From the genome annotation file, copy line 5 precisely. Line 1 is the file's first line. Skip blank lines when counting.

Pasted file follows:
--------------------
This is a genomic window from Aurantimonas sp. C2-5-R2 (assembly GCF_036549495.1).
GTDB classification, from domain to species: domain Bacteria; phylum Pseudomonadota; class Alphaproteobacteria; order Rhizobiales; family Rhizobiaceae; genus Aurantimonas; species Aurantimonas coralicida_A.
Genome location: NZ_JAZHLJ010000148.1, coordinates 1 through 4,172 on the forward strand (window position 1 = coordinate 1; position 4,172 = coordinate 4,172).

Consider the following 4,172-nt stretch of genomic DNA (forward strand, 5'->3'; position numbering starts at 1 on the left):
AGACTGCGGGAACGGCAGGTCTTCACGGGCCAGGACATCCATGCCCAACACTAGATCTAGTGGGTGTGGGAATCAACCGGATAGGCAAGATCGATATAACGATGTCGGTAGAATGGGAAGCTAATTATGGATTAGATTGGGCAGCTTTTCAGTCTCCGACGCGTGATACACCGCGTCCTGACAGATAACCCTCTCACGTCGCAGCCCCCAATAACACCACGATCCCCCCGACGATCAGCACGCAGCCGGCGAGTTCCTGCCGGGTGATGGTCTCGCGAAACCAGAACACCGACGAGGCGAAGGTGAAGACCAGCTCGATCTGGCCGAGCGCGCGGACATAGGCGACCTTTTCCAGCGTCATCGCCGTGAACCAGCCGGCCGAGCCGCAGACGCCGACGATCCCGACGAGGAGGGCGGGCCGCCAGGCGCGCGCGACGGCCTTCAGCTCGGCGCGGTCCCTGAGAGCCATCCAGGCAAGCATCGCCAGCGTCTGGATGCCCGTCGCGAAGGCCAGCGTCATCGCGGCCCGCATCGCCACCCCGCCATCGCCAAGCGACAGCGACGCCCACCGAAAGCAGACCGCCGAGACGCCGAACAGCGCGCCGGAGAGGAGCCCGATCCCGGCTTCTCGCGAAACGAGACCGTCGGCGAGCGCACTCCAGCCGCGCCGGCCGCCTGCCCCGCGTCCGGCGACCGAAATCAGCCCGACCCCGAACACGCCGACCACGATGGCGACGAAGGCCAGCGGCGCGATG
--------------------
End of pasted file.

AGACTGCGGGAACGGCAGGTCTTCACGGGCCAGGACATCCATGCCCAACACTAGATCTAGTGGGTGTGGGAATCAACCGGATAGGCAAGATCGATATAACGATGTCGGTAGAATGGGAAGCTAATTATGGATTAGATTGGGCAGCTTTTCAGTCTCCGACGCGTGATACACCGCGTCCTGACAGATAACCCTCTCACGTCGCAGCCCCCAATAACACCACGATCCCCCCGACGATCAGCACGCAGCCGGCGAGTTCCTGCCGGGTGATGGTCTCGCGAAACCAGAACACCGACGAGGCGAAGGTGAAGACCAGCTCGATCTGGCCGAGCGCGCGGACATAGGCGACCTTTTCCAGCGTCATCGCCGTGAACCAGCCGGCCGAGCCGCAGACGCCGACGATCCCGACGAGGAGGGCGGGCCGCCAGGCGCGCGCGACGGCCTTCAGCTCGGCGCGGTCCCTGAGAGCCATCCAGGCAAGCATCGCCAGCGTCTGGATGCCCGTCGCGAAGGCCAGCGTCATCGCGGCCCGCATCGCCACCCCGCCATCGCCAAGCGACAGCGACGCCCACCGAAAGCAGACCGCCGAGACGCCGAACAGCGCGCCGGAGAGGAGCCCGATCCCGGCTTCTCGCGAAACGAGACCGTCGGCGAGCGCACTCCAGCCGCGCCGGCCGCCTGCCCCGCGTCCGGCGACCGAAATCAGCCCGACCCCGAACACGCCGACCACGATGGCGACGAAGGCCAGCGGCGCGATG